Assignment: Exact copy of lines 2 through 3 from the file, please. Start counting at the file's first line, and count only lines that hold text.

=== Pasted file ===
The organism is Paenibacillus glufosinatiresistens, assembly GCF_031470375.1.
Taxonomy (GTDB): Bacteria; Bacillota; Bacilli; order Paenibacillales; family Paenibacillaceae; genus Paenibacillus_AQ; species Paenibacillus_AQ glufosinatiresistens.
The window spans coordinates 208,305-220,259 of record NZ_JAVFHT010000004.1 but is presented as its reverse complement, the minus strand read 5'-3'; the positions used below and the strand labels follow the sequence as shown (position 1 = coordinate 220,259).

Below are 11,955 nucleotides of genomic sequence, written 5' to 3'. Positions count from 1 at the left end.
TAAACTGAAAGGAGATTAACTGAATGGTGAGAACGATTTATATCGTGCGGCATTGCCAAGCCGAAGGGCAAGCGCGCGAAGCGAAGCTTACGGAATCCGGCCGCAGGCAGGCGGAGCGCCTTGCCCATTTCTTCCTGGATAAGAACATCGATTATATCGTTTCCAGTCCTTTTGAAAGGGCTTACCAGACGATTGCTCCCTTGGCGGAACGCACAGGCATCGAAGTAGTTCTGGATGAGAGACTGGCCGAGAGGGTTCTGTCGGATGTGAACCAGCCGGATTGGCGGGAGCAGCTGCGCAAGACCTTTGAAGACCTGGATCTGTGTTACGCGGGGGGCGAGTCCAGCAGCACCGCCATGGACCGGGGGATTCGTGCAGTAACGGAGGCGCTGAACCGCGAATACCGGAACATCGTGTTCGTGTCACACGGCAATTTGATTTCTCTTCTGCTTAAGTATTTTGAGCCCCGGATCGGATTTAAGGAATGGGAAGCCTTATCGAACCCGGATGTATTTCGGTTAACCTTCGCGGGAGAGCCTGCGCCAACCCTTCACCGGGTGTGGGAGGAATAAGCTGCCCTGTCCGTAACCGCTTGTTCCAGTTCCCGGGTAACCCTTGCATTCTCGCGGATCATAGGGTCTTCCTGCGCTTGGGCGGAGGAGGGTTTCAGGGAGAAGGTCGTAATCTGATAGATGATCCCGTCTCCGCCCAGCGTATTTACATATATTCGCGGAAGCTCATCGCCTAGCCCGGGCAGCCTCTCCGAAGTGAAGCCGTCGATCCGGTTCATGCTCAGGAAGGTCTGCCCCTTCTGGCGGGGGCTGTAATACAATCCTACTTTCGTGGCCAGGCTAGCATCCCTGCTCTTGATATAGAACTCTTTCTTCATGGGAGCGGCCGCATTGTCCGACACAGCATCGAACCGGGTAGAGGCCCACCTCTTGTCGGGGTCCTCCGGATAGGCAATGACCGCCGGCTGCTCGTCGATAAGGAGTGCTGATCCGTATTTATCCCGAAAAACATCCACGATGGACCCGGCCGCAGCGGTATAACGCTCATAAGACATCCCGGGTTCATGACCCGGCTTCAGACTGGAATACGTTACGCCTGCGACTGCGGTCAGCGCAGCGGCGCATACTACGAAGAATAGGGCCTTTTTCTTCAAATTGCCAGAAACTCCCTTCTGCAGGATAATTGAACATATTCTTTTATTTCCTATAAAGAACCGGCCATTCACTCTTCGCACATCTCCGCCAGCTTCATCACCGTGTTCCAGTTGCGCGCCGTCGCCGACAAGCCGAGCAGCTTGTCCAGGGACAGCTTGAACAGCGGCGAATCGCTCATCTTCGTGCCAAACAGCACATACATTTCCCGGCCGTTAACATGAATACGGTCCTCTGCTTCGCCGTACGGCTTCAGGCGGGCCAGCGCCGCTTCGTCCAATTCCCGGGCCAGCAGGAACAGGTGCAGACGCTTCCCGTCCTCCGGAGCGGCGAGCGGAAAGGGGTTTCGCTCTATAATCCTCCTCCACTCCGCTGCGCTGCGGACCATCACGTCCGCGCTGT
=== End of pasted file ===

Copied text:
Taxonomy (GTDB): Bacteria; Bacillota; Bacilli; order Paenibacillales; family Paenibacillaceae; genus Paenibacillus_AQ; species Paenibacillus_AQ glufosinatiresistens.
The window spans coordinates 208,305-220,259 of record NZ_JAVFHT010000004.1 but is presented as its reverse complement, the minus strand read 5'-3'; the positions used below and the strand labels follow the sequence as shown (position 1 = coordinate 220,259).